The friends I stayed with had just recently moved to North Carolina from California, so I felt right at home, and they were gracious to inform me beforehand the many cultural and demographical differences they had experienced since moving there. The biggest change for me, which I think would take me a long while to get used to was the layout of the greater Charlotte area verses life in the Inland Empire. Here in SoCal, everything is a grid set up by blocks of square or rectangular shapes, with such prominent landmarks you are almost always conscious of which direction you are facing. We’re so infatuated with our little grid system we even like to name (or number) our streets in a chronological fashion. This means that if I live on 1st street, and you live on 22nd street, I can likely gather that I live south of you in perhaps not the best areas of town, and that you live in the higher end section near the foothills north of where I live. It’s very confusing though, especially when you cross into different cities that have freed themselves of this awful practice, and frankly it’s quite boring and unoriginal. So, transplant a California born girl, in the heart of Charlotte, and I realize I am no longer in a grid system. No, in Charlotte you experience life in the inner and outer circles of the towns. No more grids, no more major landmarks, just the infinitely endless possibility of driving in circles (literally) around town trying to figure out where in the world you actually are! Speaking of transportation here are a few more little facts I picked up that are different from life in Southern California. First, if you thought the “crazy driver” award went to the state of California, you have been duped. I heard from my friends, and experienced first hand that you do not mess around with Carolinian drivers. And they have no idea what they’re doing. An accident on a freeway in Charlotte is as common a site as it is here (if not more so) in California. Second, everyone (and by everyone I literally mean everyone) drives one of three vehicles: a Honda Odyssey, a Toyota Sienna, or a Ford Escape. I never found out if it is a state law that requires every driver to own one of (or all) of these vehicles, but I am serious, literally everyone drives one! I would fit right in if I had to move to Charlotte because I drive an Escape, so that’s one less thing I have to worry about 😉 And finally, the last observation was that vehicles are not required to have a front license plate. It was kind of weird, because here in California it is required. Not sure what the pros and cons are, but there you have it!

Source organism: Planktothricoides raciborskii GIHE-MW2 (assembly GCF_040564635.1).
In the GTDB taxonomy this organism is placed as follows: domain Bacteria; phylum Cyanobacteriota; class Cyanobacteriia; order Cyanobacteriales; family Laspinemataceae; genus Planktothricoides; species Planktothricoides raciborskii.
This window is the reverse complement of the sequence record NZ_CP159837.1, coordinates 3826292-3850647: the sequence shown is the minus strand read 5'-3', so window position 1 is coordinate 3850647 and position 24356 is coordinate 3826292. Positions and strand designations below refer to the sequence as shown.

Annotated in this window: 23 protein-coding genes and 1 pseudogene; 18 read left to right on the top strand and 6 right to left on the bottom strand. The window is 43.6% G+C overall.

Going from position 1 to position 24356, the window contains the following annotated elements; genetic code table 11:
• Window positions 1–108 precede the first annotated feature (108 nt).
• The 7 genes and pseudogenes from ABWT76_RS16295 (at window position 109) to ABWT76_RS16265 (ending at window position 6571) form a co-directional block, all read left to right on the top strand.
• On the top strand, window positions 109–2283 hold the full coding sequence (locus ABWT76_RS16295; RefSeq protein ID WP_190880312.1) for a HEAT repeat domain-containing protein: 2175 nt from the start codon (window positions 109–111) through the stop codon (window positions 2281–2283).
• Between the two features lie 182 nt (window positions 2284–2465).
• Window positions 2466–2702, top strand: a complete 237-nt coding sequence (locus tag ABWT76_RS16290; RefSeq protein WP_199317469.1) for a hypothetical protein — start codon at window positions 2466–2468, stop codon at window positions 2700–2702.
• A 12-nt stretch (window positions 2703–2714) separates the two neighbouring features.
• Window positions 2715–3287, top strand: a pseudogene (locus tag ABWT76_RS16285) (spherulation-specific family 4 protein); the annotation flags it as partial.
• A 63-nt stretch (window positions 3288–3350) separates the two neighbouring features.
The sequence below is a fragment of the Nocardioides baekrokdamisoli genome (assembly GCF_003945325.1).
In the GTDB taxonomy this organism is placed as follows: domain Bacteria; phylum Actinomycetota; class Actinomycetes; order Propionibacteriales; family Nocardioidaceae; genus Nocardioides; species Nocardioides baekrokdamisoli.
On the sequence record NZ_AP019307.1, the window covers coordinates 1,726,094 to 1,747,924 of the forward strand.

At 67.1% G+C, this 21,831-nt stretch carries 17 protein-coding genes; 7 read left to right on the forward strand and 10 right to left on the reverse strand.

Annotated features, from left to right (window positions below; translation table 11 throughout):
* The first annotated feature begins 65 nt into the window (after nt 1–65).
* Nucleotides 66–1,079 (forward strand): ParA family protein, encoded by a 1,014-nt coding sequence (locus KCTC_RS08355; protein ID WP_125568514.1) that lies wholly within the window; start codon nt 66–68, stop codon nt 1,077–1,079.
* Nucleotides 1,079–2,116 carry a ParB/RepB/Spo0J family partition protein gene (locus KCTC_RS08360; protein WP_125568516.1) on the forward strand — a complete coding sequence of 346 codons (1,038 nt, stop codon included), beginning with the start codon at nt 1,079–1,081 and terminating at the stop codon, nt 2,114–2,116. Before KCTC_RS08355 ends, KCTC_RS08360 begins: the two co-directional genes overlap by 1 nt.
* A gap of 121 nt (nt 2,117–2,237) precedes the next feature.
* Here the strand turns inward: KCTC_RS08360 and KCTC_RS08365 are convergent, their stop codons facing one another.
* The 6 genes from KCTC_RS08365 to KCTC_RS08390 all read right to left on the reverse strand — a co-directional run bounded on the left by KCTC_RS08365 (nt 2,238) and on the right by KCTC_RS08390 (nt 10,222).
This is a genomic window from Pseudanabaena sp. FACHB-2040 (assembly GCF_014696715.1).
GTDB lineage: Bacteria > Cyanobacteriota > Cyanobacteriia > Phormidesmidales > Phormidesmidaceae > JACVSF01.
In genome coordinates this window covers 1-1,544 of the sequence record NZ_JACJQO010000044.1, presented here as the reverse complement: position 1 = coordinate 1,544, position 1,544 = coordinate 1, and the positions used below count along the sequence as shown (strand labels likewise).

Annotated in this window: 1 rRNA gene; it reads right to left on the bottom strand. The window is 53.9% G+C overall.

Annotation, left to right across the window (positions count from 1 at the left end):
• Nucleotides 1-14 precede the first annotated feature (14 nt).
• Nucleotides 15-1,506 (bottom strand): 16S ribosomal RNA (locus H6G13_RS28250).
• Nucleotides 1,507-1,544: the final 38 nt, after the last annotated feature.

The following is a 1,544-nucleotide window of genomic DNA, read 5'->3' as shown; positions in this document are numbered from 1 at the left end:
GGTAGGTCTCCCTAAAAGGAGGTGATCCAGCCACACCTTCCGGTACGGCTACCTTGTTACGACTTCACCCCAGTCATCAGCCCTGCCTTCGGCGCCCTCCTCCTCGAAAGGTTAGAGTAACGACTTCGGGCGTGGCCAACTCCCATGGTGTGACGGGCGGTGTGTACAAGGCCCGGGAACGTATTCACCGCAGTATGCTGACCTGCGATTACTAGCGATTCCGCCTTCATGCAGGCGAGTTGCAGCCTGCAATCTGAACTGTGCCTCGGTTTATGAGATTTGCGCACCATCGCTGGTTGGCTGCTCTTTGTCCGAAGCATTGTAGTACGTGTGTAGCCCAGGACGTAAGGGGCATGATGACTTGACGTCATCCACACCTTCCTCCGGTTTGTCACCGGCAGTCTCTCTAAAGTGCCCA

So we’ve touched on transportation quite a bit, and I bet by the time you have made it to this point in the blog (assuming you’re still reading) you’re aching to know what city life is like. Well, in typical southern fashion, I have saved the best for last, and drawn out all other aspects forcing you to wait to indulge your curiosity on this topic till the end. I think my first observation would be how quiet it is there. Remember, I live in the greater LA area otherwise known as the concrete jungle that never sleeps. In Charlotte, people actually eat dinner with their families, and go to sleep in the bedrooms of their own homes. There is no such thing as going to the grocery store for a midnight snack. Everyone is at home sleeping. How exactly do I define quiet? Well, how’s this for starters: even the birds go to sleep at night. Yep. They sing beautifully sweet melodies throughout the day, singing to their Creator, but as soon as the sun goes down you begin to wonder if they all were struck with some kind of mass virus that killed them all because they all stop singing, and they stay quiet until the next morning. There are also no planes, no helicopters, and no cars driving down the street once the sun goes down. I’m not kidding you, everything goes to sleep at night there! This beautifully quiet stillness was almost magical. It provided a very relaxing and peaceful environment that felt like you were miles away from civilization when in reality it was all still just down the street. During daylight hours though, people do go to work and school, and shops are open for business, but still, the population difference is staggering between the two states. There were no long lines, no jampacked freeways, and parking spots are easy to come by. If you’re a Starbucks fan, you might not want to move to Charlotte. I am afraid our on-every-street-corner addiction is not as easy to come by. Instead they have been replaced (literally on every corner) with a Chick-fil-A and a McDonald’s. If you’re a fan of either restaurant chain, you will never go hungry. And if you’re hoping to listen to your favorite pop artists play from the speakers of your favorite restaurants or stores, you will be sorely disappointed. The norm is the local Christian music station, and it plays in a majority of public places you visit. We are talking about life in the good old Bible Belt for crying out loud! I was a bit shocked though, because here in tolerant Southern California, it is discriminatory to play Christian music over the speakers and could offend someone, so you just never hear it in public places. Oh, I almost forgot! Did you notice the picture of the dangling lights at the top of my blog? Those are actually stop lights folks. I am pretty sure I bust out in laughter when I first saw them. I live in wind city, where gust in upwards of 50-60mph are a norm and a part of our often daily lives. Our street lights are bunkered down like they have prepared for a zombie apocalypse, but in the south, they just dangle from cute little strands of wire. The mental picture of seeing those things blow away in the wind here in SoCal was quite amusing, and if I had any artistic talent, you just might see a picture inserted here of what that would look like! The other big difference exploring city life out in Charlotte again was noticed at night. They don’t have street lights guiding you along the way on every street. In fact, most don’t have them at all, so once the sun goes down you better hope your headlights work, otherwise you can’t see a thing in front or behind you. It is quite eery actually. On one of the days, we went exploring at the McDowell Nature Preserve and walked a couple of their hikes. Here’s a picture: